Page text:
The fact that he is being attacked by the ultimate bogeyman of the Conservative Party, the BBC, will probably only shore up support for him inside the party. It will be interesting to see whether this has an impact in the public perception of him. People can be surprisingly tolerant of politicians' personal foibles as long as it has no impact on them.


Johnson is not the Bullingdon Club buffoon of popular perception. He won the mayoral election in Labour territory twice against a man who was seen as a life incumbent. Johnson“s head boy image is so carefully manipulated to present him as somehow apolitical while retaining the DNA of a committed Tory. However, his schtick is working because people who dislike him find it hard to criticise him.

Tories have it in majorly over the issue of same sex marriage. Its an issue which goes against their conservative bones and it being foisted upon them is not going to be taken too well. My opinion was Johnson was made mayor as they wanted to keep him at arms length, give him enough rope and let him hang himself. All of the above I would have taken to mean that there is a lot of infighting and the issue with UKIP snapping at their heals would have put some pressure to bear on the Tories.

fluffybiscuits
28-03-2013, 11:38 AM
http://johnnyvoid.wordpress.com/2013/03/27/jobcentre-illegally-sacked-thousands-of-workers/

Another embarrasement for the Tories. Job Centre staff who were illegally sacked brought a case to a tribunal that ruled they should have received redundancy. Ian Duncan Smith , the work and pensions secretary has been forced into a corner now

http://www.guardian.co.uk/politics/2013/mar/27/ian-duncan-smith-branded-ratbag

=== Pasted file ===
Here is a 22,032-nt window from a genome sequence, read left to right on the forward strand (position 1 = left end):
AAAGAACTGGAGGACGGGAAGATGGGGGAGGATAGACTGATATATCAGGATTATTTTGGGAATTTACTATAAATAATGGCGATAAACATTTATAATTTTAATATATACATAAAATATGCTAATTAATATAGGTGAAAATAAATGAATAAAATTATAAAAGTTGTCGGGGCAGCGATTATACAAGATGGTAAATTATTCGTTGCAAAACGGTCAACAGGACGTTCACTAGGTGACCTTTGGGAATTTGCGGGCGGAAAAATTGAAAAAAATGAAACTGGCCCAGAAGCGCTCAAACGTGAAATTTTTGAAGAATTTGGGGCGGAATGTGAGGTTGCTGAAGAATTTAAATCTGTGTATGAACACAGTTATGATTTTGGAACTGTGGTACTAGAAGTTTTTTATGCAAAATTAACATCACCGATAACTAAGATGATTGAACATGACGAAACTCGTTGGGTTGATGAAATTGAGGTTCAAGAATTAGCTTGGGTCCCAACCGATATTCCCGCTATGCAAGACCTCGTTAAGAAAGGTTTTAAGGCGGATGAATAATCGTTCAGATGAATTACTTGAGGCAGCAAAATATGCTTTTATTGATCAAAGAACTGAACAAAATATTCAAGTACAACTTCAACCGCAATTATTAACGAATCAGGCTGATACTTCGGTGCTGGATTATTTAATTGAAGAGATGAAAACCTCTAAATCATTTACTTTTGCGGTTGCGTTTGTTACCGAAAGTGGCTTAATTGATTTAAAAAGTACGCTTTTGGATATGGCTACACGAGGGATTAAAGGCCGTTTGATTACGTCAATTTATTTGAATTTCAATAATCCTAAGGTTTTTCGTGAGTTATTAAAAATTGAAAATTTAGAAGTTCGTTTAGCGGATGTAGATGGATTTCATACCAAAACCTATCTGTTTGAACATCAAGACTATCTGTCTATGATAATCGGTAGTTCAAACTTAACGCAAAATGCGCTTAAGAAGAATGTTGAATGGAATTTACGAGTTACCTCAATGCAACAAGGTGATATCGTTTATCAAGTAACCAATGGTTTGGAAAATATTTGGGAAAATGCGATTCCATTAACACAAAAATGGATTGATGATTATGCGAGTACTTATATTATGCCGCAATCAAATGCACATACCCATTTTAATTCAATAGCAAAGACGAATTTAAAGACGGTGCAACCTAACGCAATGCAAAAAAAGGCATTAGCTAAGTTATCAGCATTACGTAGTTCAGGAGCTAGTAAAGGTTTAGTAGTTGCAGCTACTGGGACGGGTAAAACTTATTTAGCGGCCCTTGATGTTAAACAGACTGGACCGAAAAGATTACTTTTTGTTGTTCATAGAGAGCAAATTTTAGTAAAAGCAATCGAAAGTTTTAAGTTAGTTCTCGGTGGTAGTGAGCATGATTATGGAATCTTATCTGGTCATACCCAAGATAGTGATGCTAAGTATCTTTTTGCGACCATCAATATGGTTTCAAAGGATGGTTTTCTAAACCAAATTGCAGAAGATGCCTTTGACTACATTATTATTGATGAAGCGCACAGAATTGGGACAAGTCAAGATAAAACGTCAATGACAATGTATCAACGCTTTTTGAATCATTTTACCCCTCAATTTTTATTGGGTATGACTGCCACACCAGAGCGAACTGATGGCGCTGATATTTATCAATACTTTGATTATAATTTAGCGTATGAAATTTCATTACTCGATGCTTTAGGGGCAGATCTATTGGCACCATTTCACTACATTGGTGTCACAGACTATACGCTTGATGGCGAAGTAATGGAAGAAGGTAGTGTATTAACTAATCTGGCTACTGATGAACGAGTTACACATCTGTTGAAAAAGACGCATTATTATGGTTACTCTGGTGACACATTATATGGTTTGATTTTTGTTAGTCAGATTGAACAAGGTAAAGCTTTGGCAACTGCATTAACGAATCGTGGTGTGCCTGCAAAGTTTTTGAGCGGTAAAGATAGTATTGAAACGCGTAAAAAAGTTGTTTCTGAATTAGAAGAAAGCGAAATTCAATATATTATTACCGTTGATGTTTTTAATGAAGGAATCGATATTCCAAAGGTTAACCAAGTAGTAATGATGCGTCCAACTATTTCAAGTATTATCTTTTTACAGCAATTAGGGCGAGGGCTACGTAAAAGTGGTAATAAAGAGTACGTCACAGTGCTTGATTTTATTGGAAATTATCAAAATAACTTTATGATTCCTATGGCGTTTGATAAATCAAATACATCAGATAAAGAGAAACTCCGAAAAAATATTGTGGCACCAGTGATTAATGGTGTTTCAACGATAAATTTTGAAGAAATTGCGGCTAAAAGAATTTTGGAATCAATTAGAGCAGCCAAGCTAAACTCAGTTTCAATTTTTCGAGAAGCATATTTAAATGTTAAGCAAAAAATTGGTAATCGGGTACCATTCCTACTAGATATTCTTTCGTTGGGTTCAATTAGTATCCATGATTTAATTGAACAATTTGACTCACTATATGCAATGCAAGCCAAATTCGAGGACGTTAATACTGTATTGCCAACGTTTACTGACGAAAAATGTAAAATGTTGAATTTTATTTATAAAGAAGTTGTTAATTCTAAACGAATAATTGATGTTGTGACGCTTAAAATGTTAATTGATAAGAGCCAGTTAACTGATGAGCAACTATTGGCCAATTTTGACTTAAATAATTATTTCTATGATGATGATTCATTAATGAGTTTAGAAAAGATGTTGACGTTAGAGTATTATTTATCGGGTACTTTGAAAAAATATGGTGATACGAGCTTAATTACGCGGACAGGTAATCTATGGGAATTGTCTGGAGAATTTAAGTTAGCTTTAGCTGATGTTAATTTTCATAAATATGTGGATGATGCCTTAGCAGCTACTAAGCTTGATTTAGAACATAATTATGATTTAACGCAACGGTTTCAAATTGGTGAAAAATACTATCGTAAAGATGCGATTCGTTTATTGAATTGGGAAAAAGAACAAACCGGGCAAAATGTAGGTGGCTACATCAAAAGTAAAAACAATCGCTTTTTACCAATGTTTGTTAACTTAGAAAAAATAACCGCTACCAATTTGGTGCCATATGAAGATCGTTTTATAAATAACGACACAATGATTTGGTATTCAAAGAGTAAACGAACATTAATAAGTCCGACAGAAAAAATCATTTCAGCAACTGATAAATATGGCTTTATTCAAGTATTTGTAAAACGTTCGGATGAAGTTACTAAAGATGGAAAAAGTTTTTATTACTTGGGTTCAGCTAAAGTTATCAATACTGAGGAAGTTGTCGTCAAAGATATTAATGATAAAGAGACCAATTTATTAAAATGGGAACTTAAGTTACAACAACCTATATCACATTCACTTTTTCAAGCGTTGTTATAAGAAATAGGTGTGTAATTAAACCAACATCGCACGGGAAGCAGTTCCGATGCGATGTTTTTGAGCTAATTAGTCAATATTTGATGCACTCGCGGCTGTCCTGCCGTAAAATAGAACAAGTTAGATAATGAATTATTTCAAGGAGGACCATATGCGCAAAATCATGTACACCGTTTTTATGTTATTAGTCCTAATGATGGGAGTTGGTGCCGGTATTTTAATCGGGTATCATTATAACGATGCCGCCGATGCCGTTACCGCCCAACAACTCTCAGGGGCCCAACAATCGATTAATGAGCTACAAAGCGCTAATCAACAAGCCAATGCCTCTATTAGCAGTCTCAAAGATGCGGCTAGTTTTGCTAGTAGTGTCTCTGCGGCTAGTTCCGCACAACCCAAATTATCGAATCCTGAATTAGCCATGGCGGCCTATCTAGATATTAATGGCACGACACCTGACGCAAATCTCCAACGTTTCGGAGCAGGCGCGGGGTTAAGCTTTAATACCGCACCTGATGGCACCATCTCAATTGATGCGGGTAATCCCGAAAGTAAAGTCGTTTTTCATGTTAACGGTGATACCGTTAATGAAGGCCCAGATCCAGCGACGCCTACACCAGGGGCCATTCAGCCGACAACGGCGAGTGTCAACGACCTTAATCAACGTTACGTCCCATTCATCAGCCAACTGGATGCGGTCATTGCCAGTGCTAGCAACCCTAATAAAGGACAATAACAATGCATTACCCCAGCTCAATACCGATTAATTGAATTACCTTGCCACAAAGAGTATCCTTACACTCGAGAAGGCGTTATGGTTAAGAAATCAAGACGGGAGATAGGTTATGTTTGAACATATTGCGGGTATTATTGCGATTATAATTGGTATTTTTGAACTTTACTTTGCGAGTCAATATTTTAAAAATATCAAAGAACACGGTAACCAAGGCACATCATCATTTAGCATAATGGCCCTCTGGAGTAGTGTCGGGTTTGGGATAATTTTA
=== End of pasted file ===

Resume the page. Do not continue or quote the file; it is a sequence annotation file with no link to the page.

He was also labelled a 'ratbag' on a recent visit to Scotland..

Andrew49
03-04-2013, 03:39 PM
Edwina Currie walks into it:

http://i26.photobucket.com/albums/c135/theknitter/53_zps1a942d41.jpg

Some other Tory from the Thatcher era actually lived on the dole for a week and said it wasn't a problem - that the welfare rate he was getting was adequate - it was soon revealed that he struggled very badly on £27 for that week and eventually admitted that living on the dole was a threadbare and meagre existence!

fluffybiscuits
05-04-2013, 11:31 AM
http://www.independent.co.uk/news/uk/politics/andy-mcsmiths-diary-another-tory-mp-redfaced-after-accidental-porn-tweet-8558653.html


The lurid mix of a Twitter, pornography and a Tory MP has struck again, though this time the MP is not to blame. Rob Wilson, MP for Reading East, was making a point about David Bennett, the market trader who challenged Iain Duncan Smith to live off £53 a week, though his weekly income is not £53 as he implied, but £156. To help spread the message, Rob Wilson tweeted using a link supplied by someone at Conservative headquarters. Unfortunately, because of what the Tories euphemistically call a "technical hitch", the link users to a hard core pornography site.